Is there a real chance that WRC returns to the U.S.?

By J.A. Ackley
Apr 11, 2023 | WRC, World Rally Championship, Chattanooga, Tennessee | Posted in News and Notes | Never miss an article

Photography by J.A. Ackley

Ronald Reagan was president. The Berlin Wall still stood. And the World Rally Championship last held an event on U.S. soil, the Olympus Rally, in June 1988.

Thirty-five years later, WRC is exploring the opportunity of returning to America with a rally in Chattanooga, Tennessee. What’s the likelihood of this becoming reality? Stronger than you might think.

Why the U.S.? Why Chattanooga?

This past weekend, Rally USA held a demonstration event, which included a block party on Friday next to the iconic Chattanooga Choo Choo. WRC Head of Business Development Marc de Jong observed the event and believes the stars are aligning for the series to return to the U.S.

“There are three things coming together,” de Jong says. “First, the Ford motorsports program transferred its main responsibility from its European office to Detroit. Mark Rushbrook [global director of Ford Performance Motorsports] asked the question, ‘Why not go to the U.S.?’

“Then, we started looking at the research provided by Nielsen Sports. We found there’s a high recognition of rallying in America that had been growing. That corroborated with our stats on social media, on our WRC+ subscriptions, on our website traffic. There is a growing number of people in the U.S. that like rally.

“Number three was the interest of Chattanooga to come talk with us. The guy at Chattanooga Sports who took our phone call said, ‘Oh yeah, WRC, I was actually playing the video game last night.’ That is an anecdotal confirmation on what I said before–awareness of WRC [in the U.S.] is remarkably high.”

Why Chattanooga, though? America offers plenty of fine roads where rallies can occur.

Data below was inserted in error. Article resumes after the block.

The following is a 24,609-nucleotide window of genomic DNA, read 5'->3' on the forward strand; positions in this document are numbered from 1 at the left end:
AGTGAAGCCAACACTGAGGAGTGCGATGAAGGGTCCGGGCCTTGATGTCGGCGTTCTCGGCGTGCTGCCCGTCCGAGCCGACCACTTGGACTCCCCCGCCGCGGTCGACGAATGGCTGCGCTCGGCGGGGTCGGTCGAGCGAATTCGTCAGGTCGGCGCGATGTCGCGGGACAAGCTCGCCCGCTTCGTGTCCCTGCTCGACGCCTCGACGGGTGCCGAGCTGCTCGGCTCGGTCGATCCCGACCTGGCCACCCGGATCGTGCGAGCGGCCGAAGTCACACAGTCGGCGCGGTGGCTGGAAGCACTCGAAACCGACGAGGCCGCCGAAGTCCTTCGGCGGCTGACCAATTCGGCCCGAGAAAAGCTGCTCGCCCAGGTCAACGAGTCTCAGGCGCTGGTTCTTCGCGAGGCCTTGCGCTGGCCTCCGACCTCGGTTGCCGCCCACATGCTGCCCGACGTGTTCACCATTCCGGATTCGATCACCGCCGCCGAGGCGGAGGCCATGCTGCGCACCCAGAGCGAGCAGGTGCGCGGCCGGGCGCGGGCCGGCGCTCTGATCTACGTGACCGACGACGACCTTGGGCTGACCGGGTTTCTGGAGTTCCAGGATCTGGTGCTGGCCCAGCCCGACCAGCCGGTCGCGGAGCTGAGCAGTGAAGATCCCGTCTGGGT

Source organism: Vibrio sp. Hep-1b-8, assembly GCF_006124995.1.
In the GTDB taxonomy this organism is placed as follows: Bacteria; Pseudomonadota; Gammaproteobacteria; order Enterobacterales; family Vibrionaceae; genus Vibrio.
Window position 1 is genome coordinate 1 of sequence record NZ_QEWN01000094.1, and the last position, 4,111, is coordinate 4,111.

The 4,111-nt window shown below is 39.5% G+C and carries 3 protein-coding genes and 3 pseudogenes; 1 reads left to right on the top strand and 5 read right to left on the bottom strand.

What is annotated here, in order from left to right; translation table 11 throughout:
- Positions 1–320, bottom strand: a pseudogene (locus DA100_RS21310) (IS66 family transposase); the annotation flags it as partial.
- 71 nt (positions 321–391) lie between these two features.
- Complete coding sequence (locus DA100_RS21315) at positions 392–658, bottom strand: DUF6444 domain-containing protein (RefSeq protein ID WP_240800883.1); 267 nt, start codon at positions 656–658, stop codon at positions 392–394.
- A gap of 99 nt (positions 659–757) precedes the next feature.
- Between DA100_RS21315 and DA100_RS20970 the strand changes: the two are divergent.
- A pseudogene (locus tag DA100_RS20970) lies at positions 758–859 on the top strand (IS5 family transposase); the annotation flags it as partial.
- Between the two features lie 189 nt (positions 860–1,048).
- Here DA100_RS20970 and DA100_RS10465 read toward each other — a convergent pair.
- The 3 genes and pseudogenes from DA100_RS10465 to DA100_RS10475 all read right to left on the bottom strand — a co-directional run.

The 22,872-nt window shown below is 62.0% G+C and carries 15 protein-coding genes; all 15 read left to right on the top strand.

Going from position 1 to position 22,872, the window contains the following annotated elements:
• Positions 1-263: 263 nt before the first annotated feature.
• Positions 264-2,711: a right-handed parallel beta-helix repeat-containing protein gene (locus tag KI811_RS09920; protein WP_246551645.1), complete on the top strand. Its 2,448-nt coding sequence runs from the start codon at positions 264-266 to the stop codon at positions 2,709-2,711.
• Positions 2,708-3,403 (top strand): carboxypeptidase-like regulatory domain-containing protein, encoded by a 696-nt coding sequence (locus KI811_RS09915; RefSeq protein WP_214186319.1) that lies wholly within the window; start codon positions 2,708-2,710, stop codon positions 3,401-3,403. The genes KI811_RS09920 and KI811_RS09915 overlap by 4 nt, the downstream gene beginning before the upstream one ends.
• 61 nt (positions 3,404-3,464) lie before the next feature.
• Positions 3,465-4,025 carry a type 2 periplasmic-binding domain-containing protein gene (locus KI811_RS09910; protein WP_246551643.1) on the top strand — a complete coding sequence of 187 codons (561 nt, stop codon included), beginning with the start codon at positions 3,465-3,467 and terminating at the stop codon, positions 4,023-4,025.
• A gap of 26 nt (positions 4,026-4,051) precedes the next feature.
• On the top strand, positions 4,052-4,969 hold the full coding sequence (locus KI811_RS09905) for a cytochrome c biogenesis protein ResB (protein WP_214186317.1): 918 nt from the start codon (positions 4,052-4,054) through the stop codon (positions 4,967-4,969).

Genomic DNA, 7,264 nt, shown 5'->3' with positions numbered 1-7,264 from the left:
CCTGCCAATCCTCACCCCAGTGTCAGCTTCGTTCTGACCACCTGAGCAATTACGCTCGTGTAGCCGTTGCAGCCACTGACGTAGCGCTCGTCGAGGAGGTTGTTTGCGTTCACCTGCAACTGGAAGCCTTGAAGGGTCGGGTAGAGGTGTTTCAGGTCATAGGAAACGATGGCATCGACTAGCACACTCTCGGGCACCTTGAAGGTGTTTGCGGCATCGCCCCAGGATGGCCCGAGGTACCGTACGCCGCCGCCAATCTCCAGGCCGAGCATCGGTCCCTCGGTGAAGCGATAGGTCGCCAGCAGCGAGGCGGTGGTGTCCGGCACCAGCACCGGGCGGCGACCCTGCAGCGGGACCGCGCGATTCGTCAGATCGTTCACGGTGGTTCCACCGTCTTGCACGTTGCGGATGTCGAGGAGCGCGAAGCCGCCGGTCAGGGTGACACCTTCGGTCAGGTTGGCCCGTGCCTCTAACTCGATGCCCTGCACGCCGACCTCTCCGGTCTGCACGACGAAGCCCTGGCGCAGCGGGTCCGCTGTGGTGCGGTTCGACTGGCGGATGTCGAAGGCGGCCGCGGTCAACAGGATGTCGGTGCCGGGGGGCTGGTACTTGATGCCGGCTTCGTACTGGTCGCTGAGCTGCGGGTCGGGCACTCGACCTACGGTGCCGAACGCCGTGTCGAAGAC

The answer: location, location, location.

“World-level events need a very unique combination of infrastructure,” says Stuart Woods, Rally USA manager and grassroots rally racer. “Chattanooga was a crossroads historically. There’s a large river, there were railroads and there are interstates that connect Chattanooga to the South, to the Northeast, to the Midwest and to the West. The airport is large enough to support some volume of traffic, but we’re also close to the world’s busiest airport, Atlanta. The Port of Savannah is vital … [It] is one of the largest shipping ports in the U.S., [and Chattanooga is] about 6 hours away from there.”

With a big event also comes a big influx of people who need to eat, sleep and maybe play, too.

“You have a city sizable enough to handle the volume of hotel rooms, restaurants and entertainment you need for a world-level rally,” Woods says of Chattanooga.

Then, of course, you need support from the locals. It has that from Chattanooga Tourism and Polk County, which is where the forest sections of the rally will take place within Cherokee National Forest.

“The willingness of Polk County to partner and help support the event is very important,” Woods says. “That’s really critical to see ways that we not interfere with the county too much and to provide them with some benefit.”

In addition to a city that can support a crowd, the area also must have some interest from those who support WRC.

“There’s an automotive belt of manufacturing around here,” notes de Jong of the Chattanooga area. “Companies like Toyota, Hyundai and Pirelli have factories not that far away. Ford is building a factory in the state of Tennessee.”

In addition to key manufacturers having facilities nearby, the area offers other things of interest to WRC.

“You’ve got to have a location that can tell a story, a story the whole world can be interested in,” de Jong explains. “We’ve got that here in Chattanooga. The history of car tuning and car culture here goes back to the moonshiners. And you’ve got tremendously good mountain roads … unique terrain … and a unique atmosphere.”

What Are the Hurdles?

Chattanooga hosting a WRC event isn’t guaranteed. Certainly, there seems to be a level of interest. That’s a start, but there’s more work to be done.

First off, there’s basic operations. Fortunately, the Rally USA effort works with a well-established rally organizer in Rally Mexico. Rally Mexico has held WRC events since 2004.